A Grant Professional's Bookshelf

Having a bookshelf of valuable resources (and a pantry of snacks) is vital for a grant professional’s success, and an education grant professional's success. 


Author Diane Duane once said, “Reading one book is like eating one potato chip.” Grant writing can be demanding and requires countless books, a lot of time and many potato chips. A bookshelf is one of the most basic pieces of furniture in any grant professional’s office, and one of the most important; it holds invaluable resources written by grant experts to help you do your job.

In the debate of what works and why, there is a wide range of benefits to reading about grant writing best practices, whether directly feeding into improvement through research or, more broadly, gaining understanding and knowledge on grants. As research becomes embedded in your practice, you can gain a range of benefits. 

There is no shortage of books on how to write and manage grants. Here are my 11 suggestions for your bookshelf:

  • Grant Writing for Dummies, by Dr. Beverly Browning, is an all-in-one guide to locating and securing available grants.
  • The Only Grant-Writing Book You’ll Ever Need, fromEllen Karsh and Arlen Sue Fox, is designed to help nonprofit organizations craft proposals for grants from foundations, companies and government agencies.
  • The Anatomy of a Grant: Introduction to Grant Writing Principles and the Components of a Grant Proposal, written by Aija Butler, combines theory on grant writing and activity to engage readers in the practice of writing a grant proposal.
  • Perfect Phrases for Writing Grant Proposals, by Dr. Beverly Browning, contains hundreds of ready-to-use phrases to present your organization, explain your cause and get the funding you need.
  • Winning Grants Step by Step: The Complete Workbook for Planning, Developing and Writing Successful Proposals, written by Tori O'Neal-McElrath, offers a guide that any organization can use to secure funding from private foundations or the government.
  • Winning Strategies for Developing Grant Proposals, by Dr. Beverly Browning, is a comprehensive, yet easy-to-read, guide to writing effective grant proposals.
  • The Official Federal Grants Prep Guide: 10 Tips to Position Your Organization for Success, by Kimberly Richardson, is an easy to read and user-friendly roadmap that offers simple language and illustrations to help you understand the application process and position your organization to win.
  • Webster’s New World Grant Writing Handbook, by Sara Deming Wason, walks readers through every step of the grant writing process.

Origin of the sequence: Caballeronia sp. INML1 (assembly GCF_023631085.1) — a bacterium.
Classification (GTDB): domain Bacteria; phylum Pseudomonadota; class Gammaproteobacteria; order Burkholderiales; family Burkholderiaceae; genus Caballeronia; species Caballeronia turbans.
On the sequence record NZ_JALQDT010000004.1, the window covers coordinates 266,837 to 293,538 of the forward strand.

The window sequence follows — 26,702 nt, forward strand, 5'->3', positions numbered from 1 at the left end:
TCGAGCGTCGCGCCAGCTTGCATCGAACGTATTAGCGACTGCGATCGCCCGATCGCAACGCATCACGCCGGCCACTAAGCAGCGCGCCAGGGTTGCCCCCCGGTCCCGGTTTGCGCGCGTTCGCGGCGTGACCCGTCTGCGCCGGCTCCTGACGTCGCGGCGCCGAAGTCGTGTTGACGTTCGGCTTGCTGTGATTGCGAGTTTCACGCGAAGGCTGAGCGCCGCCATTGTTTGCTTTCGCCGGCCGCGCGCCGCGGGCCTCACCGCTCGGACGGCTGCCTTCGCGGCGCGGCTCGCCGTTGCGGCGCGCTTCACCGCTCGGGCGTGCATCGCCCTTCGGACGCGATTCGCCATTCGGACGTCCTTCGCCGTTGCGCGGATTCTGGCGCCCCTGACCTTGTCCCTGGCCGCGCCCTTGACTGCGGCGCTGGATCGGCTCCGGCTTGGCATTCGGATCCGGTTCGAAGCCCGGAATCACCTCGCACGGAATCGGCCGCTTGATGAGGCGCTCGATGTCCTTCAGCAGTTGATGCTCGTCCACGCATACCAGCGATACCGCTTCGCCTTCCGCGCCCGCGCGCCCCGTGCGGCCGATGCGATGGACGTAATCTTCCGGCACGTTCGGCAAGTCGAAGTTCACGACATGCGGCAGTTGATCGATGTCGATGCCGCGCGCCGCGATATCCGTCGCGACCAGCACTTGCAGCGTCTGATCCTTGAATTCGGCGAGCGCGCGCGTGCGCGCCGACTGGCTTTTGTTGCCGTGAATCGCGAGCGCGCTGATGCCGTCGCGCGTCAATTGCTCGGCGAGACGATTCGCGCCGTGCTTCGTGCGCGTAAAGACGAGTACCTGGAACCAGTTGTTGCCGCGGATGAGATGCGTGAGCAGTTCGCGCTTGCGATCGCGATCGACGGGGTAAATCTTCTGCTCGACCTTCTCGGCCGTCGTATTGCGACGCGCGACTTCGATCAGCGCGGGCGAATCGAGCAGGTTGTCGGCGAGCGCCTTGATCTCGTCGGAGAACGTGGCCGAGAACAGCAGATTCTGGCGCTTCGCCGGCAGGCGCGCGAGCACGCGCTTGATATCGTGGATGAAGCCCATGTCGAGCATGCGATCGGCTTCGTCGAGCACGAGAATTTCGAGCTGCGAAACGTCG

• Writing Grant Proposals that Win, by Deborah Ward, offers step-by-step instructions and clear examples of how to write winning grant proposals.
  • Getting Funded: The Complete Guide to Writing Grant Proposals, written by Susan Howlett and Renee Bourque, guides you step-by-step through the grant seeking process.
  • Decoding Grant Management, from Lucy Morgan, is the ultimate survival/success guide to understanding federal grant regulations in 2 CFR Part 200.

Here are my five must-have education specific grant books:

  • Grant Writing in Higher Education: A Step-by-Step Guide, by Kenneth T. Henson, helps grant writers in higher education to secure funding.
  • Grant Seeking in Higher Education is from theUniversity of Missouri Grant Writer Network Staff. Mary Licklider, offers a hands-on resource for developing and managing the grant process from start to finish.
  • Direct Grant Programs and Definitions that Apply to Department Regulations (US Department of Education Regulations, 2018 Edition), written by The Law Library, presents the complete text of the Direct Grant Programs and Definitions that Apply to Department of Education Regulations.
  • The Administrator's Handbook on EDGAR (4th Edition), from Brustein & Manasevit PLLC, is a comprehensive guide for federal education grant administrators.
  • Federal Education Grants Management: What Administrators Need to Know (5th Edition), from Leigh Manasevit, Tiffany R. Winters, and Steven Spillan, is a clear explanation of the rules and regulations under the Education Department General Administrative Regulations.

When you use these books written by expert grant professionals as resources, you will access their knowledge of the components of grants, how to write successful grant proposals, laws/policy information, and everything in between. You will also lower your own stress level because you will not be reinventing the grant wheel.

What are you waiting for? Make your job easier - head out to the store or online to buy some great books on grant writing and a few bags of potato chips!

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